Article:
Journal of the History of Ideas 71 (3):457-480 (2010)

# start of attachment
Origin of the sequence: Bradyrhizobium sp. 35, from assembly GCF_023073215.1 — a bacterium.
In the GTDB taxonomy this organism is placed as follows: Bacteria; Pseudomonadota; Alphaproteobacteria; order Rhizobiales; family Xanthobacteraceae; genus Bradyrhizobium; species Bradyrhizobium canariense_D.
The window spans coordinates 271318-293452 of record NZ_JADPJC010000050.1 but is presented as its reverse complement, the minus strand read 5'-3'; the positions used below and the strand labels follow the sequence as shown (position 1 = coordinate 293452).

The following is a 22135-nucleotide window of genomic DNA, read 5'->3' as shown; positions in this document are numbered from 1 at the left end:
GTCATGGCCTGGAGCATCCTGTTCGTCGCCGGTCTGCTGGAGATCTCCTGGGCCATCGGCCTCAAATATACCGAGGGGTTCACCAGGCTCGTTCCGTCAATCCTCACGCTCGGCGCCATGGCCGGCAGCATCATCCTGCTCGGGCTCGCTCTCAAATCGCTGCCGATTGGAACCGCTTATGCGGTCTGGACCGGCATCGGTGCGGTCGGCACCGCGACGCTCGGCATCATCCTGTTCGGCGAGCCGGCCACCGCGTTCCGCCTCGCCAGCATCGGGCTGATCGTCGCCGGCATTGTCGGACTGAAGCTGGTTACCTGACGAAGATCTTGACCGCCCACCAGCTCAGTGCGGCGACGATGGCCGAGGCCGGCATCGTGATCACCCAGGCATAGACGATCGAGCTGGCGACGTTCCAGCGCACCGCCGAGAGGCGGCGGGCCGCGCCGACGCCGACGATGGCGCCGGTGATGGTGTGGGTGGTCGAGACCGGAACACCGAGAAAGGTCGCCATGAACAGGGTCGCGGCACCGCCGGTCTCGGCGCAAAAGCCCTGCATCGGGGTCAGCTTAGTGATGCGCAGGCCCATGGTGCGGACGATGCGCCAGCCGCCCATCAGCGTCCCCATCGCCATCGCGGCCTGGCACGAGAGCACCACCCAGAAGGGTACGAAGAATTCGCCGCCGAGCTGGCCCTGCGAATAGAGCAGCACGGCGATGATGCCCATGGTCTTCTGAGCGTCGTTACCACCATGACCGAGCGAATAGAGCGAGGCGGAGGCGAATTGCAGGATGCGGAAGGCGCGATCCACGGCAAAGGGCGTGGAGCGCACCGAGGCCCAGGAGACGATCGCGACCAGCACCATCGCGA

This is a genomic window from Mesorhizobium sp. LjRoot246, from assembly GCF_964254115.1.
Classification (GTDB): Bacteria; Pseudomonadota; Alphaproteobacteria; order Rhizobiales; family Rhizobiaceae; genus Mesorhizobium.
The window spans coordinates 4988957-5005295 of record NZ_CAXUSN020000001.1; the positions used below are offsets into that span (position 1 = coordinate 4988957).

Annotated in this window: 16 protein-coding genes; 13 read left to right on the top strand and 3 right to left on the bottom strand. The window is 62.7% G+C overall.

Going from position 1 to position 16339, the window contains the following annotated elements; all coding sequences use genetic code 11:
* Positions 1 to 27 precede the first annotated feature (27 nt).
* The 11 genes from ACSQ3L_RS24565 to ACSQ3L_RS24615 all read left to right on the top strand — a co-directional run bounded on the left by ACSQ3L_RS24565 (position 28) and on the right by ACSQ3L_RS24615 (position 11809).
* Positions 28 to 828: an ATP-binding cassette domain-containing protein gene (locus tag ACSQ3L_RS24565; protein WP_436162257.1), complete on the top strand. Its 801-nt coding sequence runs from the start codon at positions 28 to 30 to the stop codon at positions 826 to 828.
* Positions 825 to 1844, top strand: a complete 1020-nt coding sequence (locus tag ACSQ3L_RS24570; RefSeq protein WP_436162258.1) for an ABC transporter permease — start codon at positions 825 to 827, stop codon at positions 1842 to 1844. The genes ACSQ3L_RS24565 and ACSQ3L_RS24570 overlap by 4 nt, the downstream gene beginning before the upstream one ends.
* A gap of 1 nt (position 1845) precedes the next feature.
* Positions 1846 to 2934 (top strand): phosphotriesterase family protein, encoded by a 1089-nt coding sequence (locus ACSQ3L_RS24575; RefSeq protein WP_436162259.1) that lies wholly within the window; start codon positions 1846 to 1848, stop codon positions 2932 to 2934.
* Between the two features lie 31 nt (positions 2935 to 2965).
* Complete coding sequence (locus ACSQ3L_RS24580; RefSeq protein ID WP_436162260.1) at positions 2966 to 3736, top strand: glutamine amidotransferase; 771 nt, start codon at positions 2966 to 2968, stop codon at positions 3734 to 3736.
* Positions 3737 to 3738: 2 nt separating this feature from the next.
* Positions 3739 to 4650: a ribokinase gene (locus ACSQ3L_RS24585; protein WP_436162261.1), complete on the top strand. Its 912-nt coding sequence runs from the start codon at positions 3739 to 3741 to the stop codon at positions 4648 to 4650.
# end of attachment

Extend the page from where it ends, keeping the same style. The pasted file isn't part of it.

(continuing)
|Abstract||This article addresses the critically neglected relation between Baedekers and nationalism, in order to articulate the reasons for the decline of the Baedeker empire in the early twentieth century. Conditions in the First World War undermined the Baedekers' foundational concepts of landscape description. Additionally, the guidebooks emblematized a lost pre-war style of international journey. However, evidence in unexplored archival and fictional sources qualifies our understanding of these changes. This article revisits and reconciles such assessments, by explaining how the war also recast the Baedekers' mediation of international access as a form of nationalist expansionism, and hence a suspect project.|
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